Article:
The number of children under the age of 18 in Sub-Saharan Africa (SSA) who have lost one or both parents to AIDS has increased dramatically in the last five years. The number of children orphaned by AIDS in SSA is estimated to be around 12 million (UNICEF, 2006).
Worldwide, millions of children are affected and made vulnerable by HIV and AIDS. Despite continued treatment and prevention efforts, the number of orphans and vulnerable children (OVC) worldwide will likely increase, emphasizing the importance of understanding the costs of OVC interventions.
The USAID Health Policy Initiative, Task Order 1, conducted this comprehensive desk review, followed by a pilot country study (Pfleiderer and O. Kantai, 2010), to better understand the extent of OVC inclusion in GFATM processes.
The USAID Health Policy Initiative, Task Order 1, conducted a comprehensive desk review to better understand the nature and extent of OVC in Global Fund HIV/AIDS grants and the processes involved.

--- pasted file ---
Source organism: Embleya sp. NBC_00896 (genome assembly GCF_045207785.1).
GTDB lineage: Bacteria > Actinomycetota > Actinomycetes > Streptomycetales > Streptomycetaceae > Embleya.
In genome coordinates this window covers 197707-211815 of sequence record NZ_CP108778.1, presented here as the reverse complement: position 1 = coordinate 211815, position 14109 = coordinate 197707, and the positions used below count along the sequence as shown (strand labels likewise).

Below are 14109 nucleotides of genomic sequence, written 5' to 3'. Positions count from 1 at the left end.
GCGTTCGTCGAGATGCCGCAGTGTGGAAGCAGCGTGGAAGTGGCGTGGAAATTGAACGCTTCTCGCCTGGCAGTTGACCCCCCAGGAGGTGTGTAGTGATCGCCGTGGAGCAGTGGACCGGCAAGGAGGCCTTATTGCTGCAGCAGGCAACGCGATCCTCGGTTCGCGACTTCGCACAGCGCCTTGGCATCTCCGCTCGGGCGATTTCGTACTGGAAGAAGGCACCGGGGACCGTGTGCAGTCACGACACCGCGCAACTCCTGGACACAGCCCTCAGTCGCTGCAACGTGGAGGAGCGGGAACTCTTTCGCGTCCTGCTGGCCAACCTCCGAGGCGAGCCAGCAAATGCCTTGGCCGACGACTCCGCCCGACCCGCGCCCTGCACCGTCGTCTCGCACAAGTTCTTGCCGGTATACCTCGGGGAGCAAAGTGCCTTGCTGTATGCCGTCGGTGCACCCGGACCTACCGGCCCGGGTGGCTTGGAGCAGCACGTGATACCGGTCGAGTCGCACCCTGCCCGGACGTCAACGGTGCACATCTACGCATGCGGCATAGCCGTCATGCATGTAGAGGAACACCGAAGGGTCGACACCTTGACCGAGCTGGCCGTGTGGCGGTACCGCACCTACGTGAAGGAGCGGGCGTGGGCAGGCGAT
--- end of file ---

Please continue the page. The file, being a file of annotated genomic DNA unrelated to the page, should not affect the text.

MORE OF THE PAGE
Breaking Barriers (BB) Project in Kenya was implemented by four partners supported by Plan.
This document represents part of a SAfAIDS project implemented in collaboration with the Ministry of Labour and Social Services (MoLSS), which documents Good Practices in OVC programming in Zimbabwe.
This paper gives an overview of the HIV prevention battle in Southern Africa and supports the development of more balanced and innovative HIV prevention portfolio that adresses the real, immediate, and substantial risk facing young women from sub-Saharan African countries.
The Government of Uganda (GOU) has focused attention on the problem of orphaned and other vulnerable children (OVC) through a number of policies, regulations, and initiatives.
The National Plan of Action for Orphans and Vulnerable Children (OVC) is a three-year plan subject to review and focuses on children who are the most vulnerable and at risk in Ghanaian society.
This study is a part of the operational research which includes mapping and size estimation of female drug users, which forms the first key step in developing targeted interventions for this highly vulnerable key population.